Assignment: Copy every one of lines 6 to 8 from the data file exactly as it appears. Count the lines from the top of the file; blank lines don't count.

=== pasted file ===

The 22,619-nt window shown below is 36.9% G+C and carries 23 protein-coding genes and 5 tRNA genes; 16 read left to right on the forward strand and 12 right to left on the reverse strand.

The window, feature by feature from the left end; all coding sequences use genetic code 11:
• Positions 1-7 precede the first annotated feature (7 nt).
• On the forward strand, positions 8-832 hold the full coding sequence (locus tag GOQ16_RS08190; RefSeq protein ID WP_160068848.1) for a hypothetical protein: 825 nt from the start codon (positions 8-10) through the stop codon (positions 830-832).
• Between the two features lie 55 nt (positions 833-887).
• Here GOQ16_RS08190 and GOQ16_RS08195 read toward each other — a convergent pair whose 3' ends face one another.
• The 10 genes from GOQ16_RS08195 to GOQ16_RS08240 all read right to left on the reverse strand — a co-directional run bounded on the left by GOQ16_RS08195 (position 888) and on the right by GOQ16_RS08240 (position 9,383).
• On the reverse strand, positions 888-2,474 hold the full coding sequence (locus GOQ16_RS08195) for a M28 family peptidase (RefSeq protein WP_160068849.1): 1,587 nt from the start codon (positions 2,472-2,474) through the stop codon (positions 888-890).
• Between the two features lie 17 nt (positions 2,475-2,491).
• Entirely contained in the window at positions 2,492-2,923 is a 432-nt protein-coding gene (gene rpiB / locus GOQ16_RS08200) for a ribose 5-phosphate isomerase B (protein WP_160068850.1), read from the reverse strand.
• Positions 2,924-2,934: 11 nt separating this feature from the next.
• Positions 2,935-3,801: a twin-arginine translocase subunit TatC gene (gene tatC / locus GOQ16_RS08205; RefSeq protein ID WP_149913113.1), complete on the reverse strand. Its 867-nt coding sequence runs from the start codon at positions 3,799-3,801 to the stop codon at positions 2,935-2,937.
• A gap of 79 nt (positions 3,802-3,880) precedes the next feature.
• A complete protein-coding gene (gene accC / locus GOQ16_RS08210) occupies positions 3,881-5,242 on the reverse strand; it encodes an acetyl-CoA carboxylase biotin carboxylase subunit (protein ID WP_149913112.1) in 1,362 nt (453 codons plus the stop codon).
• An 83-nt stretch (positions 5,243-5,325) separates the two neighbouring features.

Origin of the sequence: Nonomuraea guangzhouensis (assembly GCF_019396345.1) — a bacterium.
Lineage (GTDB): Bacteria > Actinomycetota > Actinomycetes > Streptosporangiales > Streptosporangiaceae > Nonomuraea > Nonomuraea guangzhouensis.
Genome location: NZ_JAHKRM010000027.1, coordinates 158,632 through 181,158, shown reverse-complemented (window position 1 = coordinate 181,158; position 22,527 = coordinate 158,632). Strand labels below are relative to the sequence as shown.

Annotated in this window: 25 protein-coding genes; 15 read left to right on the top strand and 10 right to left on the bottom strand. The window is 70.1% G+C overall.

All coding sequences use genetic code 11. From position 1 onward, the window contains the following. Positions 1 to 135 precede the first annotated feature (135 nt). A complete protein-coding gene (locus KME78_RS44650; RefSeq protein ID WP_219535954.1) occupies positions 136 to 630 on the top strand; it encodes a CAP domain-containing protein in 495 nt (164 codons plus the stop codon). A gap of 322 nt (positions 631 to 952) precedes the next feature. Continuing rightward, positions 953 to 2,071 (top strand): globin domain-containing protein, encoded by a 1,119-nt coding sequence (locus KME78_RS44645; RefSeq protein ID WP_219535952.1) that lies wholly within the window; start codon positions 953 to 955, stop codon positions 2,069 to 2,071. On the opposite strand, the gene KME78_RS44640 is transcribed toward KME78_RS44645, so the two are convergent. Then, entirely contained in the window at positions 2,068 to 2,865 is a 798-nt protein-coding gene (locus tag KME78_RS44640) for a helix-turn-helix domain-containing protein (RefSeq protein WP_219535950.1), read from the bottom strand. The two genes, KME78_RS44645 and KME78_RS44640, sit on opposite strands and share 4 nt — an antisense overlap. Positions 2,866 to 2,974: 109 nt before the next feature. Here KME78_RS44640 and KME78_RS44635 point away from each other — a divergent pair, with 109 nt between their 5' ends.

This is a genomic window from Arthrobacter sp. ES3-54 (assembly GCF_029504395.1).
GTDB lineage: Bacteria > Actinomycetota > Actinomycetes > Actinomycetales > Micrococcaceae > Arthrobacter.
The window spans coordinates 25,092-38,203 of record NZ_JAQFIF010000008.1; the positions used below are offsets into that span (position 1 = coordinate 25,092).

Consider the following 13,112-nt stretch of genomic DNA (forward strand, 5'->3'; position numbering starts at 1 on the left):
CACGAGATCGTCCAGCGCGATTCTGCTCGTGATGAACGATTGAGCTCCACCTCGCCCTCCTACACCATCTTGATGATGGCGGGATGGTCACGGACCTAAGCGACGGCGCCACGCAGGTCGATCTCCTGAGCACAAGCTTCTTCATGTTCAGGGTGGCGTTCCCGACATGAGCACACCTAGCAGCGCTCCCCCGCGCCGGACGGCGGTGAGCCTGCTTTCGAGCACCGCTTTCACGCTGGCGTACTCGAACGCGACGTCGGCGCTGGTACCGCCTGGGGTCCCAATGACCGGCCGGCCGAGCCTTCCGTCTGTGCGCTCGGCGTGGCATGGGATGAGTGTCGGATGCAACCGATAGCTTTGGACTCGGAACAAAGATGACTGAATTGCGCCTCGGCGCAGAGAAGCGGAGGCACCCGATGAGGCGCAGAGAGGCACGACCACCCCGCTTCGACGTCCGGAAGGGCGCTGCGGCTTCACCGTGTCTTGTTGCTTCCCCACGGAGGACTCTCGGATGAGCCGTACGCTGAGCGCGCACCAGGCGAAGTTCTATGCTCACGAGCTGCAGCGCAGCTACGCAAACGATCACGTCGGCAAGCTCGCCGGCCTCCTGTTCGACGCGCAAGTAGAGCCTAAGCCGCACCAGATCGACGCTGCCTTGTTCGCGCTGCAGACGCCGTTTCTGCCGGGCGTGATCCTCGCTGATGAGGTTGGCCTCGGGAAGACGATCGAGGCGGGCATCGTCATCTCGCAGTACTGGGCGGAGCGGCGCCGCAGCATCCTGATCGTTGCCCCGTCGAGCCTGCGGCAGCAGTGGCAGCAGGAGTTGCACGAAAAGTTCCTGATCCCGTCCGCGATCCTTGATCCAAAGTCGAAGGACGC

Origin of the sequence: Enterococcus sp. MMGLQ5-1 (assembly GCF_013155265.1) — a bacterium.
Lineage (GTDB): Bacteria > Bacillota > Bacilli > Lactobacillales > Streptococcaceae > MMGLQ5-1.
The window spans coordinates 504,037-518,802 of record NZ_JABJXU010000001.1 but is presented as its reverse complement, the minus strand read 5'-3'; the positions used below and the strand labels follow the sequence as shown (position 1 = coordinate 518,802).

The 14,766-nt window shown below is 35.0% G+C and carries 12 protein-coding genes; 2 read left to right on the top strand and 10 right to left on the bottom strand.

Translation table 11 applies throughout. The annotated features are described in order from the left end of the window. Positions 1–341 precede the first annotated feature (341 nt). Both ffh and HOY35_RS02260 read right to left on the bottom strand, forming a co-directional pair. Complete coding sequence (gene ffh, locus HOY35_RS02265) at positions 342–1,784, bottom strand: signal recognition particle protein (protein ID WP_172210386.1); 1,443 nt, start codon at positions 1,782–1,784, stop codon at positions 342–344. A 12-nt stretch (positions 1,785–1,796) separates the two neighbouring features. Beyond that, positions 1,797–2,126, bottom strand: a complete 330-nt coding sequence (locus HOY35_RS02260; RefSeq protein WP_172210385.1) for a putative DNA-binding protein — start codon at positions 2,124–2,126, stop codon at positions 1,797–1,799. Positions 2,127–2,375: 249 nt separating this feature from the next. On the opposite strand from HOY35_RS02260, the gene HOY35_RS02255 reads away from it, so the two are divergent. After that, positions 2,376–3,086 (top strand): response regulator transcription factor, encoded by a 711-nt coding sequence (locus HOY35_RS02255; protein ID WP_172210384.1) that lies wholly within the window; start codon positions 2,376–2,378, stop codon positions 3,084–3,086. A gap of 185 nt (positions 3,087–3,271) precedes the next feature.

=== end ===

• Here GOQ16_RS08190 and GOQ16_RS08195 read toward each other — a convergent pair whose 3' ends face one another.
• The 10 genes from GOQ16_RS08195 to GOQ16_RS08240 all read right to left on the reverse strand — a co-directional run bounded on the left by GOQ16_RS08195 (position 888) and on the right by GOQ16_RS08240 (position 9,383).
• On the reverse strand, positions 888-2,474 hold the full coding sequence (locus GOQ16_RS08195) for a M28 family peptidase (RefSeq protein WP_160068849.1): 1,587 nt from the start codon (positions 2,472-2,474) through the stop codon (positions 888-890).